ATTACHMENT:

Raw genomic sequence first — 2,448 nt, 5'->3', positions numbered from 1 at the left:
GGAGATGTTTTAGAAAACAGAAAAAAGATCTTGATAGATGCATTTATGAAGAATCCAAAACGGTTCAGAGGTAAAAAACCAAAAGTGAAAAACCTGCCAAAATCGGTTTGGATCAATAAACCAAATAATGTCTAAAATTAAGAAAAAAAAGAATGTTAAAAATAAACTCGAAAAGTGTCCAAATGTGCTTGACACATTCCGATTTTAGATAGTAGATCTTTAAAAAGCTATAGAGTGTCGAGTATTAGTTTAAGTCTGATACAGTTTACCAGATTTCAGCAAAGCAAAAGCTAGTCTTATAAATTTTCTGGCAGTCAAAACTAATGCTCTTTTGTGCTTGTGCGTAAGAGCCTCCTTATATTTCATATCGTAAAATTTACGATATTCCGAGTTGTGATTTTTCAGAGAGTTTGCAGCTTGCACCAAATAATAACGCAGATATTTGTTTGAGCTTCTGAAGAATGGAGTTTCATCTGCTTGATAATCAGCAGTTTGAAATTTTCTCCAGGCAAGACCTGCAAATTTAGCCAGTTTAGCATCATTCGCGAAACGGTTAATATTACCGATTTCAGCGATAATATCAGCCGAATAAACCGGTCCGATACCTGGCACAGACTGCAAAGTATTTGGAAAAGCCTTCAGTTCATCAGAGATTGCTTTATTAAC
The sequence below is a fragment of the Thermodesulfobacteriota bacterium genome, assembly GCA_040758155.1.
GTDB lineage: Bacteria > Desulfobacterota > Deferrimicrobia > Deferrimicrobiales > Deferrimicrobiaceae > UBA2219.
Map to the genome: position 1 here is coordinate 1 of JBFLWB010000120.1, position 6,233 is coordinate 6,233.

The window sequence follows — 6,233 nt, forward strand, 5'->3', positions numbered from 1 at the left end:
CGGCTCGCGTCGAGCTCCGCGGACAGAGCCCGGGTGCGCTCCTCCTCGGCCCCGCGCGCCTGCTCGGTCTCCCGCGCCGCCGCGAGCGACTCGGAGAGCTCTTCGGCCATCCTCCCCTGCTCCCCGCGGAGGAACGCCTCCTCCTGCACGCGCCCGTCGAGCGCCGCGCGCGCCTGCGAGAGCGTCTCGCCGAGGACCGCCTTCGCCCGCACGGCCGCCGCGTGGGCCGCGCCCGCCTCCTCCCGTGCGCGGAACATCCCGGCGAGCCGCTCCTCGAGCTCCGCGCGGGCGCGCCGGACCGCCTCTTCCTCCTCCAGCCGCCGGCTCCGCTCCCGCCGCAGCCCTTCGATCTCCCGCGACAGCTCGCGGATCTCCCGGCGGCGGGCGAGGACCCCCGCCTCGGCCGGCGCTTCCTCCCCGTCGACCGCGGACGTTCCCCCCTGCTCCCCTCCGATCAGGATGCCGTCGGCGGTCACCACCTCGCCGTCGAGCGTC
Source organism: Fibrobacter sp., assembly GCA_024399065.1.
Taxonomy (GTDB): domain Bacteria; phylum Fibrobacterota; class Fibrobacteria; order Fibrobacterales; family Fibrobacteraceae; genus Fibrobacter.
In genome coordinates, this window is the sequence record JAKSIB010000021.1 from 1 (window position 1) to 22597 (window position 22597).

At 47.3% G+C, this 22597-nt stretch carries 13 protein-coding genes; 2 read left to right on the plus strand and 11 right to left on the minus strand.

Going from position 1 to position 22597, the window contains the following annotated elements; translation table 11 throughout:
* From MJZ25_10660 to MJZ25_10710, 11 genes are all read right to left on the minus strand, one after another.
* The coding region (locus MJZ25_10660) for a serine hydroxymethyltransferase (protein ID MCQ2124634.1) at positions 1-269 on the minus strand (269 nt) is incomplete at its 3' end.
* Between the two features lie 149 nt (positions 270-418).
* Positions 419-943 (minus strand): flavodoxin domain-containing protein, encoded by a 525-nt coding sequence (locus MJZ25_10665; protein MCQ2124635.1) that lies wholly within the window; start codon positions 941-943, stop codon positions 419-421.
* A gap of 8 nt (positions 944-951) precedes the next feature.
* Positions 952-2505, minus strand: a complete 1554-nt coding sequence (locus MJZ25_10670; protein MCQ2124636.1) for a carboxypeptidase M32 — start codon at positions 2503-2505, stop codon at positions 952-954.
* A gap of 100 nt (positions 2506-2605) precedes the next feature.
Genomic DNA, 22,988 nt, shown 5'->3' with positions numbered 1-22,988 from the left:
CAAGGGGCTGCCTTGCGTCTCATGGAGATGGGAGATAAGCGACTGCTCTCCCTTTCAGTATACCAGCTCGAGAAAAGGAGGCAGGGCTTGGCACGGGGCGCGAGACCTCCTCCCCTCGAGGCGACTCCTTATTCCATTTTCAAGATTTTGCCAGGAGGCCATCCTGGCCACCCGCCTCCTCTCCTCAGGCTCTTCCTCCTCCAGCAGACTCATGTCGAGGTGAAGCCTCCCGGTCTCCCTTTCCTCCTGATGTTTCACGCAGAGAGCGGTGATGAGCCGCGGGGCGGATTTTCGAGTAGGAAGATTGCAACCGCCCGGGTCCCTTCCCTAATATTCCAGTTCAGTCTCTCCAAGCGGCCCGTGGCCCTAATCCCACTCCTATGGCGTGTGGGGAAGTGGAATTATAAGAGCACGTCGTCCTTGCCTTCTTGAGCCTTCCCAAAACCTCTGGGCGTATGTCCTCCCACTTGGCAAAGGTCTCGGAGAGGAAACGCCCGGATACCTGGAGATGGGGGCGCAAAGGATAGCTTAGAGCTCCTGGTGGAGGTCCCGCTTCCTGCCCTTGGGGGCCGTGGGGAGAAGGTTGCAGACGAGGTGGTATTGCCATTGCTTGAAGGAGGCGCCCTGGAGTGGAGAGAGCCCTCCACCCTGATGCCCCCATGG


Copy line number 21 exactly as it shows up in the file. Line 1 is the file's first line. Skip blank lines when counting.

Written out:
CAAGGGGCTGCCTTGCGTCTCATGGAGATGGGAGATAAGCGACTGCTCTCCCTTTCAGTATACCAGCTCGAGAAAAGGAGGCAGGGCTTGGCACGGGGCGCGAGACCTCCTCCCCTCGAGGCGACTCCTTATTCCATTTTCAAGATTTTGCCAGGAGGCCATCCTGGCCACCCGCCTCCTCTCCTCAGGCTCTTCCTCCTCCAGCAGACTCATGTCGAGGTGAAGCCTCCCGGTCTCCCTTTCCTCCTGATGTTTCACGCAGAGAGCGGTGATGAGCCGCGGGGCGGATTTTCGAGTAGGAAGATTGCAACCGCCCGGGTCCCTTCCCTAATATTCCAGTTCAGTCTCTCCAAGCGGCCCGTGGCCCTAATCCCACTCCTATGGCGTGTGGGGAAGTGGAATTATAAGAGCACGTCGTCCTTGCCTTCTTGAGCCTTCCCAAAACCTCTGGGCGTATGTCCTCCCACTTGGCAAAGGTCTCGGAGAGGAAACGCCCGGATACCTGGAGATGGGGGCGCAAAGGATAGCTTAGAGCTCCTGGTGGAGGTCCCGCTTCCTGCCCTTGGGGGCCGTGGGGAGAAGGTTGCAGACGAGGTGGTATTGCCATTGCTTGAAGGAGGCGCCCTGGAGTGGAGAGAGCCCTCCACCCTGATGCCCCCATGG